## Volkswagen to offer 48V mild hybrid version of eighth-generation Golf in 2019

##### 26 April 2018

Volkswagen will launch a 48V mild hybrid version of its globally best-selling Volkswagen Golf, offering a sustainable, efficient and powerful alternative. The introduction of new hybrid systems in the eighth generation of Golf vehicles will mark a new era for the brand with regard to drive technology.

The Volkswagen brand’s 48V mild hybrid system.

Volkswagen Group sibling Audi has been gradually introducing 48V mild hybrid systems as standard into its line-up since last year. (Earlier post.)

In the future, Volkswagen will gradually electrify almost every vehicle in its range of models. The company is offering a first look at the future of electrified drive systems as part of the 39th International Vienna Motor Symposium.

Electrifying conventional drives will enable us to further reduce consumption and emissions while also increasing dynamics and convenience. We are starting this extensive electrification campaign with Volkswagen’s best-selling vehicle to date—the Golf. Our newly developed, cost-effective 48-V mild hybrid will pave the way for introducing this type of technology to the mainstream.

—Dr. Frank Welsch, Member of the Board of Management for Volkswagen Passenger Cars with responsibility for Technical Development

Volkswagen will combine the combustion engine with a 48-V belt-integrated starter generator and a 48-V battery. This combination represents the gateway to the future of Volkswagen hybrid models. The 48-V mild hybrid makes it possible to coast with the combustion engine completely switched off, thereby saving up to 0.3 liters of fuel over 100 kilometers. This mild-hybrid solution also offers much improved dynamics and convenience as a result of providing an electric boost upon start-up.

The 48-V system will be used in vehicles in addition to the well-known 12-V system. In the case of very small wire cross-sections and a lightweight wiring harness, the 48-V system enables a considerably higher amount of energy to be saved than the 12-V system, e.g. via recuperation when the vehicle brakes. This high level of voltage enables a number of operations, including the actuation of the 48-V belt-integrated starter generator.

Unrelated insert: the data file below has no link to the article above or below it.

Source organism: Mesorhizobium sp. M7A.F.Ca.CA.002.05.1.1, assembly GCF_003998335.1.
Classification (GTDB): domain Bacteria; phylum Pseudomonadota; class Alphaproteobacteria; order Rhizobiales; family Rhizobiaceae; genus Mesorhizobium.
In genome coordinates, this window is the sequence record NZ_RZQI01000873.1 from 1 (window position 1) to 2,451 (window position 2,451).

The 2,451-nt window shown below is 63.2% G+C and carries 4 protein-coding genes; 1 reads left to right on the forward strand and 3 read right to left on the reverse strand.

The starter-generator performs multiple functions—the generator performs the role of alternator and starter, and also functions as a small, lightweight electric motor that immediately increases drive torque upon start-up by means of an electric boost. The power of the generator is transferred via a belt.

The generator starts the combustion engine—which is switched off as much as possible while the vehicle is moving—in a barely perceptible way. The 48V Li-ion battery is supplied with energy during a number of operations, including recuperation—i.e. when the vehicle slows down. The starter generator receives the necessary voltage via the battery and the 12-V power supply receives the required voltage via the DC/DC converter.

The basic interaction of different energy sources—electricity, petrol, diesel and natural gas—represents a paradigm shift at Volkswagen. For the first time, the company will simultaneously offer product lines such as the Golf with conventional, electrically assisted drives as well as product lines such as the I.D. with purely electrical drives in the future.

—Dr. Welsch

This will result in the product lines diverging into two equal branches. This new product strategy will come into play for the first time from 2019 onwards with the launch of the next generation of the Golf and the first I.D.—two compact Volkswagen vehicles with completely separate technical concepts as well as clearly different design make-ups.

Saving 0.3L/100Km is not much and probably not enough to significantly reduce emissions to compensate for the normal increase in the number of vehicles on the roads and Kms driven..